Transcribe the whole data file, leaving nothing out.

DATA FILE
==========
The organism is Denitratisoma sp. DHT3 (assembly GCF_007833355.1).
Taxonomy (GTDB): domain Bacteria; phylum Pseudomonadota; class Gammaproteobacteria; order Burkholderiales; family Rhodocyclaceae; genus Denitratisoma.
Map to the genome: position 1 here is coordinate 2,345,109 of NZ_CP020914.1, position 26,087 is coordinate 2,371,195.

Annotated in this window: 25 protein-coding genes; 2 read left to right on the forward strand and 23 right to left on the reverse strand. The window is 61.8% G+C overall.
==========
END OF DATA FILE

The organism is Denitratisoma sp. DHT3 (assembly GCF_007833355.1).
Taxonomy (GTDB): domain Bacteria; phylum Pseudomonadota; class Gammaproteobacteria; order Burkholderiales; family Rhodocyclaceae; genus Denitratisoma.
Map to the genome: position 1 here is coordinate 2,345,109 of NZ_CP020914.1, position 26,087 is coordinate 2,371,195.

Annotated in this window: 25 protein-coding genes; 2 read left to right on the forward strand and 23 right to left on the reverse strand. The window is 61.8% G+C overall.